[v] J.-J. Rousseau, Discours sur l’origine de l’inégalité parmi les hommes, OC, t. III, Paris, Gallimard, 1964, p. 169.

[vi] Ibid., p. 171.

[vii] J.-J. Rousseau, Essai sur l’origine des langues, OC, t. V, Paris, Gallimard, 1995, pg. 406.

[viii] Idem.

[ix] J.-J. Rousseau, Du contrat social, OC, t. III, pg. 427.

[x] Frédéric Eigeldinger, Rousseau et l’architecture, in Jean-Jacques Rousseau et les arts visuels, Actes du Colloque de Neuchâtel, Faculté des lettres et sciences humaines, Association Jean-Jacques Rousseau, 20-22 septembre 2001, pg. 90.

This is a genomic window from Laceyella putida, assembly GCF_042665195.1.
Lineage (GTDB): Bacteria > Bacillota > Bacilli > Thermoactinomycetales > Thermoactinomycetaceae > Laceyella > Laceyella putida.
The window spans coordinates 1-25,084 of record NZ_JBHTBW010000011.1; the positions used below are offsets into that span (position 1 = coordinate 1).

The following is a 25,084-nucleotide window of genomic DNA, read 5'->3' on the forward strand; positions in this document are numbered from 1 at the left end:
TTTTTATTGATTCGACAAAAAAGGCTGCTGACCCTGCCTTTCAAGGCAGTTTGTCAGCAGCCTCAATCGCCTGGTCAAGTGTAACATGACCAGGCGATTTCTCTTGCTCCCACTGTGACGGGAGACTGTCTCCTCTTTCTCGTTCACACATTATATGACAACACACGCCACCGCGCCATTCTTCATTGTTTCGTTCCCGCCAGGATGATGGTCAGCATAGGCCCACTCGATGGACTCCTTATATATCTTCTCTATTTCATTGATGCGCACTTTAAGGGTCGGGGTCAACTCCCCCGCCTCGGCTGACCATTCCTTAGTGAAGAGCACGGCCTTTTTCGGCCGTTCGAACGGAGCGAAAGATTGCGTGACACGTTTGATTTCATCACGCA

[xi]J.-J. Rousseau, La Nouvelle Héloïse, OC, t. II, Paris, Gallimard, 1984, pg. 112.

[xii] Georges Teyssot, A topology of everyday constellations, Cambridge, MIT, 2013, pg. 35.

[xiii] La Nouvelle Héloïse, op. cit., pg. 112.

[xiv] Ibid.,p. 127.

[xv] Ibid., p. 113.

[xvi] J.-J. Rousseau, Les rêveries du promeneur solitaire, OC, t. I, Paris, Gallimard, 1986, pg. 1029-1030.

[xvii] J.-J. Rousseau, Rousseau juge de Jean-Jacques. Dialogues, OC, t. I, Paris, Gallimard, 1986, pg. 706.

[xviii] Ibid., p. 709.

[xix] Arsenne Thiébaut-de-Berneaud, Voyage à Ermenonville, Hachette, 2017, pg. 102.

[xx] Translator’s note.

[xxi] Claude Habib, Rousseau aux Charmettes, Paris, Fallois, 2012, pg. 46.

[xxii] J.-J. Rousseau, Les Confessions, OC, t. I, Paris, Gallimard, 1986, pg. 396.